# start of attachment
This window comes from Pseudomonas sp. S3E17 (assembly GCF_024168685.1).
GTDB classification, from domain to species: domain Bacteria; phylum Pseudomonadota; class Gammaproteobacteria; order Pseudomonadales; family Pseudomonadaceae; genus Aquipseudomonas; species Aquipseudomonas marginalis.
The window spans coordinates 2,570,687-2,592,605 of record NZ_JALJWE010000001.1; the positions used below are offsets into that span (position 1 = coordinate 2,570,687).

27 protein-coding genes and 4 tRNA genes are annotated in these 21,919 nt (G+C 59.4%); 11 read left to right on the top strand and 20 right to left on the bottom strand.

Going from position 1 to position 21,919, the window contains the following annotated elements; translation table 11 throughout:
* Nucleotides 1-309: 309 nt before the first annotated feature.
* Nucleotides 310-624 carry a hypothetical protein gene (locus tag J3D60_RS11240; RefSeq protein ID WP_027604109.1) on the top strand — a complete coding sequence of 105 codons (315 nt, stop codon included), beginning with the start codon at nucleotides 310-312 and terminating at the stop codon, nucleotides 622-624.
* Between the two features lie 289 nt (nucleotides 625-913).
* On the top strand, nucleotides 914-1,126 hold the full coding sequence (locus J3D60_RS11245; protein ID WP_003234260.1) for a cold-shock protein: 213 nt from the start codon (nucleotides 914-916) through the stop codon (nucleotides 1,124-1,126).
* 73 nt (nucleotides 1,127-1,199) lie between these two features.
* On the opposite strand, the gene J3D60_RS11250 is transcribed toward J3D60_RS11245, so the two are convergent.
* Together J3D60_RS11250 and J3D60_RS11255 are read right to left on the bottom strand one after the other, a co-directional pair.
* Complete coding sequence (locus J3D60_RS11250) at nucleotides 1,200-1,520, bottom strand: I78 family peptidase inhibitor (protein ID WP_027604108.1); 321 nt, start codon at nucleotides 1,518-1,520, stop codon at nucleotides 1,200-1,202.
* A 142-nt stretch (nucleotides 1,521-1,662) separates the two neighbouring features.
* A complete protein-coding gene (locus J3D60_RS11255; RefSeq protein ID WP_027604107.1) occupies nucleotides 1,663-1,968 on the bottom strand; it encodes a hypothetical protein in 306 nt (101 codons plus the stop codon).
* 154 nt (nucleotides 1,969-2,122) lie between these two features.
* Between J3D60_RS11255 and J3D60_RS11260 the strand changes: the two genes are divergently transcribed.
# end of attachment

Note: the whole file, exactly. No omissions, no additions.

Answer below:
This window comes from Pseudomonas sp. S3E17 (assembly GCF_024168685.1).
GTDB classification, from domain to species: domain Bacteria; phylum Pseudomonadota; class Gammaproteobacteria; order Pseudomonadales; family Pseudomonadaceae; genus Aquipseudomonas; species Aquipseudomonas marginalis.
The window spans coordinates 2,570,687-2,592,605 of record NZ_JALJWE010000001.1; the positions used below are offsets into that span (position 1 = coordinate 2,570,687).

27 protein-coding genes and 4 tRNA genes are annotated in these 21,919 nt (G+C 59.4%); 11 read left to right on the top strand and 20 right to left on the bottom strand.

Going from position 1 to position 21,919, the window contains the following annotated elements; translation table 11 throughout:
* Nucleotides 1-309: 309 nt before the first annotated feature.
* Nucleotides 310-624 carry a hypothetical protein gene (locus tag J3D60_RS11240; RefSeq protein ID WP_027604109.1) on the top strand — a complete coding sequence of 105 codons (315 nt, stop codon included), beginning with the start codon at nucleotides 310-312 and terminating at the stop codon, nucleotides 622-624.
* Between the two features lie 289 nt (nucleotides 625-913).
* On the top strand, nucleotides 914-1,126 hold the full coding sequence (locus J3D60_RS11245; protein ID WP_003234260.1) for a cold-shock protein: 213 nt from the start codon (nucleotides 914-916) through the stop codon (nucleotides 1,124-1,126).
* 73 nt (nucleotides 1,127-1,199) lie between these two features.
* On the opposite strand, the gene J3D60_RS11250 is transcribed toward J3D60_RS11245, so the two are convergent.
* Together J3D60_RS11250 and J3D60_RS11255 are read right to left on the bottom strand one after the other, a co-directional pair.
* Complete coding sequence (locus J3D60_RS11250) at nucleotides 1,200-1,520, bottom strand: I78 family peptidase inhibitor (protein ID WP_027604108.1); 321 nt, start codon at nucleotides 1,518-1,520, stop codon at nucleotides 1,200-1,202.
* A 142-nt stretch (nucleotides 1,521-1,662) separates the two neighbouring features.
* A complete protein-coding gene (locus J3D60_RS11255; RefSeq protein ID WP_027604107.1) occupies nucleotides 1,663-1,968 on the bottom strand; it encodes a hypothetical protein in 306 nt (101 codons plus the stop codon).
* 154 nt (nucleotides 1,969-2,122) lie between these two features.
* Between J3D60_RS11255 and J3D60_RS11260 the strand changes: the two genes are divergently transcribed.